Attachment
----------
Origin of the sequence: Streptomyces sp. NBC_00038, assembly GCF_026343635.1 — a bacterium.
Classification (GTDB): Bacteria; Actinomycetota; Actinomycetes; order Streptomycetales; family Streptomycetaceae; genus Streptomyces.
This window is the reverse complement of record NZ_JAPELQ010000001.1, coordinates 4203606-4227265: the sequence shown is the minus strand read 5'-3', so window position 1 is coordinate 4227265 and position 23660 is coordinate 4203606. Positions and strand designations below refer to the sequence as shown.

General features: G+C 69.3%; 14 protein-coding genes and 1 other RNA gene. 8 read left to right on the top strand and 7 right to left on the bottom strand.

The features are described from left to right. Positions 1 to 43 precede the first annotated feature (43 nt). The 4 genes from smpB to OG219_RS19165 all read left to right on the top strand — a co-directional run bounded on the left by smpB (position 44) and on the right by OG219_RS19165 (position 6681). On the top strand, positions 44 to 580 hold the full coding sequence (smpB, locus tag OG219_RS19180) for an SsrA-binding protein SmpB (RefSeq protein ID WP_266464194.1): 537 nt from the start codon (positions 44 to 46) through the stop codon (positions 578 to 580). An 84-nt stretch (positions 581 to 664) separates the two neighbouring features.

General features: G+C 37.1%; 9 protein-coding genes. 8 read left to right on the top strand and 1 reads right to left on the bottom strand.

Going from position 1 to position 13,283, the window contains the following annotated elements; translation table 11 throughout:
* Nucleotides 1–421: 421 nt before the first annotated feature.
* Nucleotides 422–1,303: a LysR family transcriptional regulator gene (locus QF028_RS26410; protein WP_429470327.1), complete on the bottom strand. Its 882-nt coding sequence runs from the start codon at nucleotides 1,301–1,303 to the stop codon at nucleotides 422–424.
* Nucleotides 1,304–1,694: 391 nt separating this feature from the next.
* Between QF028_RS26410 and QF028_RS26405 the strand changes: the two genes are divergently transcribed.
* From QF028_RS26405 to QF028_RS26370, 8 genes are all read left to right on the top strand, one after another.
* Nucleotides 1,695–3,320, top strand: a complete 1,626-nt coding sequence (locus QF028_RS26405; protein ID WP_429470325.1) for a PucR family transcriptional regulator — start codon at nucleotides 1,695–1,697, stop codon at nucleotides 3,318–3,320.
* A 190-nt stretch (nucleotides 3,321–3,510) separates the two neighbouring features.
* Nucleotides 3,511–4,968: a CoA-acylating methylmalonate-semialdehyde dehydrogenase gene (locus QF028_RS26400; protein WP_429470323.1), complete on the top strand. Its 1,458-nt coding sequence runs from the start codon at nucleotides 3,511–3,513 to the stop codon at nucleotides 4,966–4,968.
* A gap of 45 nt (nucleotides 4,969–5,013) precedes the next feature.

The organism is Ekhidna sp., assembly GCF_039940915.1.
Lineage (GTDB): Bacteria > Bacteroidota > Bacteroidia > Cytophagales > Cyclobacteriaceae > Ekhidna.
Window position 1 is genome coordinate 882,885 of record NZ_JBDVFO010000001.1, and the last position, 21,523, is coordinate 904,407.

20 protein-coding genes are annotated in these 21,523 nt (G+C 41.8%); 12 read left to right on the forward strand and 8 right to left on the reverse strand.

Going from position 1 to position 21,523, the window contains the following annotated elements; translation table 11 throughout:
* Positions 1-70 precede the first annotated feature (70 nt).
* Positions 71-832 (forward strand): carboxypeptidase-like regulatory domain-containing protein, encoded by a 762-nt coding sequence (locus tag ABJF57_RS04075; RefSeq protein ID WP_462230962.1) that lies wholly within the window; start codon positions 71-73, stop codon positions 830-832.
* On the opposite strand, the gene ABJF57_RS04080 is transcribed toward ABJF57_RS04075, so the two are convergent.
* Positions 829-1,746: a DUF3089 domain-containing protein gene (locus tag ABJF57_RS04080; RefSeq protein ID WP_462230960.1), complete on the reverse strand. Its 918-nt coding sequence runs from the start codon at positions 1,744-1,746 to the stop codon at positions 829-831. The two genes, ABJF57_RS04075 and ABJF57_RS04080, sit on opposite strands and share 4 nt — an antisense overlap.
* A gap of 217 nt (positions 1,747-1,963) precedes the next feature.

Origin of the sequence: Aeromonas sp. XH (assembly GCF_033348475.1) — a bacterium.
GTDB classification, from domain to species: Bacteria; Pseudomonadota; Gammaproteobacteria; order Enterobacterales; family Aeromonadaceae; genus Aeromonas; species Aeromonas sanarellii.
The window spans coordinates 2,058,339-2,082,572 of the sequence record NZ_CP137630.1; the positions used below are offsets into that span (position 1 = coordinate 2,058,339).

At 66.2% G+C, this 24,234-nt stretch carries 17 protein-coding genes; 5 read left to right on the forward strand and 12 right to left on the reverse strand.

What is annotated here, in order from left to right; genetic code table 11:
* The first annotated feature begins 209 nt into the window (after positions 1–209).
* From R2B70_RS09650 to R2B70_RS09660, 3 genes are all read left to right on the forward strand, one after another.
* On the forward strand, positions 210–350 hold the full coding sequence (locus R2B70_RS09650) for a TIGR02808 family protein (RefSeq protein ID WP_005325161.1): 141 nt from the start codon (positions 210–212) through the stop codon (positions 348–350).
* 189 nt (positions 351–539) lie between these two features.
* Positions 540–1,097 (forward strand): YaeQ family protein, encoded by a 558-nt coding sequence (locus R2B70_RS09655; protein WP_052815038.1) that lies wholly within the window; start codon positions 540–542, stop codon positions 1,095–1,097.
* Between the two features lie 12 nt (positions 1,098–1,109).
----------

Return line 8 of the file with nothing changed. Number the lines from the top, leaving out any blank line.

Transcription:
* Nucleotides 1–421: 421 nt before the first annotated feature.